Status: Complete


    Phase 2 – Scope coastal hazard issues 

    • Completion of the Torres Shire Coastal Hazard Risk, Vulnerability and Adaptation Assessment which identified potential risks to the community, assets and values associated with coastal hazards, specifically:
      • temporary flooding of coastal areas due to storm tide
      • temporary loss of land due to coastal erosion
      • permanent loss of land due to coastal erosion and sea level rise
    • Planning horizons adopted for the CHAS are present climate, 2050, 2070 and 2100

    Status: Complete


    Phase 3 – Identify areas exposed to current and future coastal hazards

    • Engagement with the key stakeholders and the community
      • Inform about the project
      • Opportunities to be involved
      • Obtain views and feedback about what they value about the coast

    Status: Complete


    Phase 4 – Identify key assets potentially impacted

    • Undertake technical assessment to identify the key social, cultural, economic and environmental assets exposed to coastal hazards. The assessment considers storm tide, sea level rise and erosion hazard extents and inundation depths determined in Phase 3 of the CHAS for the present climate, as well as 2050 and 2100 future climates.

    Status: Complete


    Phase 5 – Undertake risk assessment of key assets

    • Undertake a Risk Assessment which describes the risk to assets potentially exposed to coastal hazards. Specifically, the analysis focuses on the development of a tailored risk assessment framework applied to key assets potentially exposed to coastal hazards for the present climate (i.e. short-term), and medium- to long-term (nominally years 2050 and 2100) projected future climates.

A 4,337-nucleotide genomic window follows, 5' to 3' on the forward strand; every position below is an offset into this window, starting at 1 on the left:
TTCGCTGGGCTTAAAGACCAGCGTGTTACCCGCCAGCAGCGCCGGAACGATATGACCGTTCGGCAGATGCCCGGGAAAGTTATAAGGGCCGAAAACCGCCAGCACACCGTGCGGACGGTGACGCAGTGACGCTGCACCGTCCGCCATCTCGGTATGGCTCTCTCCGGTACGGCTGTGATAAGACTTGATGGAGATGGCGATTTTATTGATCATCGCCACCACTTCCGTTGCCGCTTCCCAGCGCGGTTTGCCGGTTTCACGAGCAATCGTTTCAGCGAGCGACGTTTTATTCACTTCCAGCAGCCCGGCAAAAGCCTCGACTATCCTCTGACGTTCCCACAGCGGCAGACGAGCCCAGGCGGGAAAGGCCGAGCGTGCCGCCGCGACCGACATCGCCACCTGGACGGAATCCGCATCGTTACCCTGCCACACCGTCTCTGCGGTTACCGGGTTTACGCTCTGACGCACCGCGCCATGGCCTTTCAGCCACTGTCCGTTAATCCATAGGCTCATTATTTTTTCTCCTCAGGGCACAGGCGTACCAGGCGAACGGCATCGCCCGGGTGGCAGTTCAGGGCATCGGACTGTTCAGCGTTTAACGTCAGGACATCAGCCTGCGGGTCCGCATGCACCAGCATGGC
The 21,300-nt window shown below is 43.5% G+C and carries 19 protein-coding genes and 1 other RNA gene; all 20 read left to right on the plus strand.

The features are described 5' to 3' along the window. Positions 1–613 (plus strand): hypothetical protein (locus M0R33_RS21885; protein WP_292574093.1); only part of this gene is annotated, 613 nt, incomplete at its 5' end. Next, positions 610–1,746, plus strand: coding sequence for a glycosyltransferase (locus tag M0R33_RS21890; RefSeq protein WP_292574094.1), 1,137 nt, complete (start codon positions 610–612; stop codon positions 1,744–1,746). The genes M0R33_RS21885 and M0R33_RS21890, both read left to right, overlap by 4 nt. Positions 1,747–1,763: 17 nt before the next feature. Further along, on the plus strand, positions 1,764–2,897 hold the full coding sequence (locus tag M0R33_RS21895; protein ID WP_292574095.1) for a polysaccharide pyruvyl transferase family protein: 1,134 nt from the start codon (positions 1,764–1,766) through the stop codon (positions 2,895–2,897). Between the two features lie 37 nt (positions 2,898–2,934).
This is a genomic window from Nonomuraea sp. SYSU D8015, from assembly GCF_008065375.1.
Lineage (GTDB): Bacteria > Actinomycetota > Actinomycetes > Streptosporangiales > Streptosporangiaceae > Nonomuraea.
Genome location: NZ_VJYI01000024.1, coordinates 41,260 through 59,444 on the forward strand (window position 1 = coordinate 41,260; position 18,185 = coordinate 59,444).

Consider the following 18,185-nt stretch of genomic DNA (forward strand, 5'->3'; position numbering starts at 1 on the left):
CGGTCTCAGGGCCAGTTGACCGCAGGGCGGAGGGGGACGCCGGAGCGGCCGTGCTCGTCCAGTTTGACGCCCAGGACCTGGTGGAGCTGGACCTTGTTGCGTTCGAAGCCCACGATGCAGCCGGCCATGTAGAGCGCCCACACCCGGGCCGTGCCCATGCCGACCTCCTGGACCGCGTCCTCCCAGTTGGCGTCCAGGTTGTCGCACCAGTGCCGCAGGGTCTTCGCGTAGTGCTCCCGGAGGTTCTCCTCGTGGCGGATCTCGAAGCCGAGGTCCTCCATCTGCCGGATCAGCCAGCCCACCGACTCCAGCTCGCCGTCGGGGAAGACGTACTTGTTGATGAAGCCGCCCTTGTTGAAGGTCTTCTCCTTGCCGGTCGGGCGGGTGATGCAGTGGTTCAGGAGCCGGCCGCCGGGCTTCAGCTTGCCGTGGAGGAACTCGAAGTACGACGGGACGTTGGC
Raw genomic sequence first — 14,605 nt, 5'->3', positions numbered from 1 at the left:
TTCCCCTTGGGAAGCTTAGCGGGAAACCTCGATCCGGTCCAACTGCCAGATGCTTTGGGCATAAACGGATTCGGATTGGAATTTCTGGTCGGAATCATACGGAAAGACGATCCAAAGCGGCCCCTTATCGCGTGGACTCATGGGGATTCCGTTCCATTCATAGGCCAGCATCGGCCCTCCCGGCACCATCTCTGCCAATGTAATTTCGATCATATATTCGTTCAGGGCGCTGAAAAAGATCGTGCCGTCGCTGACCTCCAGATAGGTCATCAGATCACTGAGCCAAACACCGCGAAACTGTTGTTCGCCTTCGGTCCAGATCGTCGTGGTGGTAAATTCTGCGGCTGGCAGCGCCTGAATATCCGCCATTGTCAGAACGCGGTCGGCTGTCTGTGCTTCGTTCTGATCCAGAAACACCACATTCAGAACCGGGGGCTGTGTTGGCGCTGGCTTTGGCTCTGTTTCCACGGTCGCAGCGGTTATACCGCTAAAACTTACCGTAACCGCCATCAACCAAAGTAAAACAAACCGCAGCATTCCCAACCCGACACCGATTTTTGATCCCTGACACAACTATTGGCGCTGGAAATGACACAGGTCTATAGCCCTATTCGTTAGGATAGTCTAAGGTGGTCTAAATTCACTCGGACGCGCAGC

Status: Complete


    Phase 6 – Identify potential adaptation options

    • Identification and documentation of potential adaptation options for considered at each location to treat the High or Extreme risks identified in Phase 5. This stage involves extensive community engagement to:
      • Provide an update on project
      • Share findings from technical work and consultation to date
      • Present and gain feedback on the adaptation options being considered
      • Identify the next steps involved in the Torres Shire CHAS

    Status: Underway


    Phase 7 – Appraise adaptation options

    • Undertake more detailed analysis of potential adaptation options using a range of social, environmental and economic criteria. This will support council’s decision-making when selecting the final preferred option or suite of options to respond to identified risks and meet the outcomes sought.

    Status: Upcoming


    Phase 8 – Strategy development, engagement, implementation and review

    • Collate and summarise all the findings of previous phases and to develop a final Strategy document. The Strategy provides the overarching strategic direction and framework for a coordinated and integrated ‘whole of council’ response to coastal hazard adaptation. It is an important means of guiding change, informing decision making and prioritising actions across the organisation to respond to current and future coastal hazard risks.

    Status: Upcoming